Park wins North Texas Shootout with final-hole birdie

By Associated PressApril 28, 2013, 10:46 pm

IRVING, Texas – Inbee Park was already preparing to congratulate Carlota Ciganda for winning the inaugural North Texas LPGA Shootout.

Park, the top-ranked woman in the world, was in the middle of a solid final round and still trailed by two strokes after the playing partners both had birdies at the par-5 10th on Sunday.

Everything changed in a two-hole stretch, when Park went ahead with consecutive pars. The 24-year-old South Korean went on to a bogey-free 4-under 67 that put her one stroke ahead of Ciganda, good enough for her third victory this season and fifth in her last 18 starts.

''She was hitting fairways and greens and making putts,'' said Park, who finished at 13 under. ''And I thought I played really great today, but I just missed a lot of birdie opportunities, so I thought this tournament might not be mine because I missed that many opportunities and Carlota was playing great golf. But she made a couple mistakes on the back nine.''

Ciganda's drive at the 416-yard 14th hole settled in the right rough with a tree between her and the green, and her shot from about 130 yards clipped a branch and came up short. She had a chance to save par but her 6-foot putt was short, and Park's par had her within a stroke of the lead.

After stepping away from her approach at No. 15, to a green surrounded by water on three sides, Ciganda hit a shot that went to the right and then rolled down into the water. Ciganda had to go back to a drop zone, where the 22-year-old Spaniard had a decent pitch before her first putt rolled over the left edge of the green for a double-bogey 6.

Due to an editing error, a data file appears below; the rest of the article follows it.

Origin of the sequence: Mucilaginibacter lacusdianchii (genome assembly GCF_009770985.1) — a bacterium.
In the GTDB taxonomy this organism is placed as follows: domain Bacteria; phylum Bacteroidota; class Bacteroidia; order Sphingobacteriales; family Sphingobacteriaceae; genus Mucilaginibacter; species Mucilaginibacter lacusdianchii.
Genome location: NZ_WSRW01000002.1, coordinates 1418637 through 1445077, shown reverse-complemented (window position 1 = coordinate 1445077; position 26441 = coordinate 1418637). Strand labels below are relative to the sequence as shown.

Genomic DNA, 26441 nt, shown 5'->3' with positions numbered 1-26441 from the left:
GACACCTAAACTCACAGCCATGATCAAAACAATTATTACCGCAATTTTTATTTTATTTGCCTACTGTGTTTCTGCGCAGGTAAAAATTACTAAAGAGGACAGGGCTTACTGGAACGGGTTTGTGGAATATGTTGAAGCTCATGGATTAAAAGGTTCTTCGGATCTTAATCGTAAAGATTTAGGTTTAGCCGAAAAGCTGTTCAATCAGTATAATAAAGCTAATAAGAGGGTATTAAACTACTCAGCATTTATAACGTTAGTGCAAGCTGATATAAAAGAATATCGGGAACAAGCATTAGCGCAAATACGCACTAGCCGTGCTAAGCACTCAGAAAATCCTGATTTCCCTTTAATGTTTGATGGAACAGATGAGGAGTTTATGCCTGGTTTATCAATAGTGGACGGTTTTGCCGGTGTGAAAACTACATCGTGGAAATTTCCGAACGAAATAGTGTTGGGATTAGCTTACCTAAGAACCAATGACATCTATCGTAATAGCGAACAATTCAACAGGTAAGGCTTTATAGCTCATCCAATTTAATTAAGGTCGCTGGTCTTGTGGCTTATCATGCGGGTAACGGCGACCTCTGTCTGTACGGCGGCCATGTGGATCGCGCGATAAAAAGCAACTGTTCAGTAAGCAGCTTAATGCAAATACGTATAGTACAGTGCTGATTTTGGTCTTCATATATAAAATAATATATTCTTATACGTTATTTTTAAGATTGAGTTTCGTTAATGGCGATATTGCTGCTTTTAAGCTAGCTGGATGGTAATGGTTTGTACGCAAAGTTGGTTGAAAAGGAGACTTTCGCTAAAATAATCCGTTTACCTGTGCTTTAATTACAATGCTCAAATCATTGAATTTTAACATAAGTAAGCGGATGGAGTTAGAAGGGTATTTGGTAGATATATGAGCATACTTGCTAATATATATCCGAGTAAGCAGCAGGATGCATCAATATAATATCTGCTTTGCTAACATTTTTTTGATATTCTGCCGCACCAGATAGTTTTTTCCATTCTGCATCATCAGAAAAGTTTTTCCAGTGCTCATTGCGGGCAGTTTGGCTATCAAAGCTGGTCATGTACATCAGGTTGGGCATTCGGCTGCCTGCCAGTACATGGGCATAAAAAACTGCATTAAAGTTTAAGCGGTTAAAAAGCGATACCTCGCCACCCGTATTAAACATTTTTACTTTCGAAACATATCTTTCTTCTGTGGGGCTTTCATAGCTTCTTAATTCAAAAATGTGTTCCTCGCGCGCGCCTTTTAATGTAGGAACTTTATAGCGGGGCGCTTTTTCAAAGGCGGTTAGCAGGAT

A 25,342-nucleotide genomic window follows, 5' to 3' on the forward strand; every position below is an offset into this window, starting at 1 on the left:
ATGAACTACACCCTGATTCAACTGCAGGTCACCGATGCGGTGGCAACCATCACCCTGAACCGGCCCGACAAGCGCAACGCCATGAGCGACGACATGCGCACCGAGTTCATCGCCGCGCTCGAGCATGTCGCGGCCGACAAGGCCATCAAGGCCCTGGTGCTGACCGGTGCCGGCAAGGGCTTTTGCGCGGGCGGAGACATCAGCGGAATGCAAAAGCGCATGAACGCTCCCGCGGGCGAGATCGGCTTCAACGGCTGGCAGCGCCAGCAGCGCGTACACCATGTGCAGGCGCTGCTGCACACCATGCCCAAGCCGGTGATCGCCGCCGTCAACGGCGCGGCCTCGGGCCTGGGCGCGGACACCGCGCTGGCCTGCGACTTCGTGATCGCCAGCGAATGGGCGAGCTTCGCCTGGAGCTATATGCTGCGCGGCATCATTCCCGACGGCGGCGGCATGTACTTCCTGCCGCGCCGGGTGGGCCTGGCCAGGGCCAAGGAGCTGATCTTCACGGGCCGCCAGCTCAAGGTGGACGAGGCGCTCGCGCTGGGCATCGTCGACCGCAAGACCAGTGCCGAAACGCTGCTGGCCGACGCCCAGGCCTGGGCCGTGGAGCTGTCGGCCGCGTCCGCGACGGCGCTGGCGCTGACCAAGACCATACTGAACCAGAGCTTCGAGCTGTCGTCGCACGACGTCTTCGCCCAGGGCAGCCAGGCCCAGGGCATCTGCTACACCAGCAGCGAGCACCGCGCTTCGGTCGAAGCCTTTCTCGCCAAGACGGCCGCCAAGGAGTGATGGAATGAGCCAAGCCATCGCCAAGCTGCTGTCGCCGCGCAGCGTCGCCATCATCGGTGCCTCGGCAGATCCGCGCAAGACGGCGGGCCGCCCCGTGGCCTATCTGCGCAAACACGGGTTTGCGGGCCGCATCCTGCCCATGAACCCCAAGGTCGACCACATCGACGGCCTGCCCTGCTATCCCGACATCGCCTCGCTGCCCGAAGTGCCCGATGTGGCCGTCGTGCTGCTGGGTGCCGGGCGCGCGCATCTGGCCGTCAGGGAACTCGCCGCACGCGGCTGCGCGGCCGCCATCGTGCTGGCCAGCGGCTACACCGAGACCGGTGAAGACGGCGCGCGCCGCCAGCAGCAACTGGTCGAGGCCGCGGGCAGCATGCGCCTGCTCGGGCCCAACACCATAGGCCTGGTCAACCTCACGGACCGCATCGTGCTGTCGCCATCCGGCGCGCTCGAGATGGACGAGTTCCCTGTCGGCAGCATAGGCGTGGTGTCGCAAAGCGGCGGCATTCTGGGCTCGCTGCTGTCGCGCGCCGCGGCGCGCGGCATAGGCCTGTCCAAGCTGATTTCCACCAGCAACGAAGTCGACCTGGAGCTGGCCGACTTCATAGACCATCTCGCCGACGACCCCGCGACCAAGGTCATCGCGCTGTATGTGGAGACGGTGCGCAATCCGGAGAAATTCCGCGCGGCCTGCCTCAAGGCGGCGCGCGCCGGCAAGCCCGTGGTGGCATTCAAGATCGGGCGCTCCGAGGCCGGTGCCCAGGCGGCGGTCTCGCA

Park had another par and never trailed again.

''I'm very happy with my round and with my week. ... I had two bad holes on the back nine,'' Ciganda said.

With the $195,000 check for first place, Park exceeded $6 million in career earnings and will be No. 1 for the third week in a row. It was her sixth career LPGA victory, along with four more wins in Japan.

Fifth-ranked Suzann Pettersen from Norway, the winner in Hawaii last week, had a closing 66 to get to 10 under and finish third. Hee Young Park (64) and So Yeon Ryu (68) tied for fourth at 275.

Ciganda played last season on the Ladies European Tour, where she was the top rookie and the top money winner – the first player since Laura Davies in 1985 to accomplish that feat. She won twice in Europe last year and now has her best LPGA finish.

At the 403-yard eighth hole, Park made a birdie before Ciganda followed with one of her own and responded with a slight fist pump when her ball dropped into the cup. They both had pars at No. 9, where Park was closer to the hole even though she had missed the green to the left, and they traded birdies again at the par-5 10th.

''I was happy and playing good and having fun and enjoying the day,'' said Ciganda, who had a closing 70. ''And then I think, let me see, the hole it bounced to the right, but I had a bogey there and then hit it to the water on 15.''

Caroline Masson had a 75 and finished eight shots back. The LPGA rookie from Germany led after each of the first two rounds and started the final round tied for second with Park.

Hee Young Park's 64 was the best round of the day on the 6,439-yard course with plenty of sloping fairways and raised greens.

Stacy Lewis, the Texas native and No. 2 player in the world, had a closing 66 when all six birdies and her only bogey came between Nos. 7-17. She tied for seventh for her sixth top-10 finish this season.

At the end of her round, Lewis signed the back brace of a 6-year-old Dallas girl who was diagnosed with scoliosis at 18 months old. Lewis wore a similar brace 18 hours a day for seven years after being diagnosed with scoliosis at age 11 and missed her first collegiate season after a spinal fusion.

Third-ranked Na Yeon Choi, among the four players tied for seventh, had 44 consecutive bogey-free holes and was 9 under before consecutive bogeys at Nos. 10-12. She went on to a 72.

Inbee Park sank a 4-foot birdie putt on the par-5 18th after Ciganda also birdied even after her final drive went into the right rough. But they had an unusual wait after hitting their drives, when Jee Young Lee, playing two groups ahead of them, had to replay the hole.

Before Lee signed her scorecard, officials determined she took an improper drop after her drive at No. 18 went out of bounds. Lee carded a 10 before Ciganda and Park got to play out the hole.